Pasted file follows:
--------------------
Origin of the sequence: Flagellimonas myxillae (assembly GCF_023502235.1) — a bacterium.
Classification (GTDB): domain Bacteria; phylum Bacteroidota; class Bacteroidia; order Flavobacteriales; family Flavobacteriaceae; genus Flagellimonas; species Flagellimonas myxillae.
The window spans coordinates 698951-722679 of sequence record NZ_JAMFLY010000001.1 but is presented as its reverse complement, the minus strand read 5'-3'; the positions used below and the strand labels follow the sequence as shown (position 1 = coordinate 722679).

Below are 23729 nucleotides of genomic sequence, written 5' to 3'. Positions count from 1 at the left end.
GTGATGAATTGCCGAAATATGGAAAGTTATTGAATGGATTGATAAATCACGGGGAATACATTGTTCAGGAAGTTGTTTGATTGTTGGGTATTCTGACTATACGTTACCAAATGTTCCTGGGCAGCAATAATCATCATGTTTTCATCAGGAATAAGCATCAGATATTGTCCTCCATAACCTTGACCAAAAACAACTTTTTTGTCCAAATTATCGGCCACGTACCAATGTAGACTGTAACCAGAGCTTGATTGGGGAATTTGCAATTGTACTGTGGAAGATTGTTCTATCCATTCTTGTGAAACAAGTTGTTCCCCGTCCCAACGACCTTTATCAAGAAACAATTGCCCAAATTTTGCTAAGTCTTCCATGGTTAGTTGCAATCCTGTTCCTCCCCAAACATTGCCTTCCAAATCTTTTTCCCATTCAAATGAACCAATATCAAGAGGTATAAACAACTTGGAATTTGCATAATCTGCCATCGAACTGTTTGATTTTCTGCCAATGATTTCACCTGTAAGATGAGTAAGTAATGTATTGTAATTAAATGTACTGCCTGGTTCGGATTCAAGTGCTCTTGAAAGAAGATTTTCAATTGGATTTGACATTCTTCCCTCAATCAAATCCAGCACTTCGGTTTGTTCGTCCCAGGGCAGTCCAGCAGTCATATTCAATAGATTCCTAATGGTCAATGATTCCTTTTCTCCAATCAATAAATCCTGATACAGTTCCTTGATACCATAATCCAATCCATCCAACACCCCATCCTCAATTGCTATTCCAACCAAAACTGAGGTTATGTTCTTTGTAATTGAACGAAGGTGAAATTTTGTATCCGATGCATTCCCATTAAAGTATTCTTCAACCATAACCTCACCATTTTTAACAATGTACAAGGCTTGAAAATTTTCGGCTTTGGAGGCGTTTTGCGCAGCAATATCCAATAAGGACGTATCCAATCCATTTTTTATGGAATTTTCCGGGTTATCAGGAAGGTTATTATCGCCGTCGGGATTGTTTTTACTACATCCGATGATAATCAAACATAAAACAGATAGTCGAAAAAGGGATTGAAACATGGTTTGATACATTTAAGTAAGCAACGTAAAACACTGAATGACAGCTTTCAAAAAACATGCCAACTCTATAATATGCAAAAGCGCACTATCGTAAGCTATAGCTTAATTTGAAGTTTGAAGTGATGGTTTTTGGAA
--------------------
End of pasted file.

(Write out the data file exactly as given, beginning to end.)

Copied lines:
Origin of the sequence: Flagellimonas myxillae (assembly GCF_023502235.1) — a bacterium.
Classification (GTDB): domain Bacteria; phylum Bacteroidota; class Bacteroidia; order Flavobacteriales; family Flavobacteriaceae; genus Flagellimonas; species Flagellimonas myxillae.
The window spans coordinates 698951-722679 of sequence record NZ_JAMFLY010000001.1 but is presented as its reverse complement, the minus strand read 5'-3'; the positions used below and the strand labels follow the sequence as shown (position 1 = coordinate 722679).

Below are 23729 nucleotides of genomic sequence, written 5' to 3'. Positions count from 1 at the left end.
GTGATGAATTGCCGAAATATGGAAAGTTATTGAATGGATTGATAAATCACGGGGAATACATTGTTCAGGAAGTTGTTTGATTGTTGGGTATTCTGACTATACGTTACCAAATGTTCCTGGGCAGCAATAATCATCATGTTTTCATCAGGAATAAGCATCAGATATTGTCCTCCATAACCTTGACCAAAAACAACTTTTTTGTCCAAATTATCGGCCACGTACCAATGTAGACTGTAACCAGAGCTTGATTGGGGAATTTGCAATTGTACTGTGGAAGATTGTTCTATCCATTCTTGTGAAACAAGTTGTTCCCCGTCCCAACGACCTTTATCAAGAAACAATTGCCCAAATTTTGCTAAGTCTTCCATGGTTAGTTGCAATCCTGTTCCTCCCCAAACATTGCCTTCCAAATCTTTTTCCCATTCAAATGAACCAATATCAAGAGGTATAAACAACTTGGAATTTGCATAATCTGCCATCGAACTGTTTGATTTTCTGCCAATGATTTCACCTGTAAGATGAGTAAGTAATGTATTGTAATTAAATGTACTGCCTGGTTCGGATTCAAGTGCTCTTGAAAGAAGATTTTCAATTGGATTTGACATTCTTCCCTCAATCAAATCCAGCACTTCGGTTTGTTCGTCCCAGGGCAGTCCAGCAGTCATATTCAATAGATTCCTAATGGTCAATGATTCCTTTTCTCCAATCAATAAATCCTGATACAGTTCCTTGATACCATAATCCAATCCATCCAACACCCCATCCTCAATTGCTATTCCAACCAAAACTGAGGTTATGTTCTTTGTAATTGAACGAAGGTGAAATTTTGTATCCGATGCATTCCCATTAAAGTATTCTTCAACCATAACCTCACCATTTTTAACAATGTACAAGGCTTGAAAATTTTCGGCTTTGGAGGCGTTTTGCGCAGCAATATCCAATAAGGACGTATCCAATCCATTTTTTATGGAATTTTCCGGGTTATCAGGAAGGTTATTATCGCCGTCGGGATTGTTTTTACTACATCCGATGATAATCAAACATAAAACAGATAGTCGAAAAAGGGATTGAAACATGGTTTGATACATTTAAGTAAGCAACGTAAAACACTGAATGACAGCTTTCAAAAAACATGCCAACTCTATAATATGCAAAAGCGCACTATCGTAAGCTATAGCTTAATTTGAAGTTTGAAGTGATGGTTTTTGGAA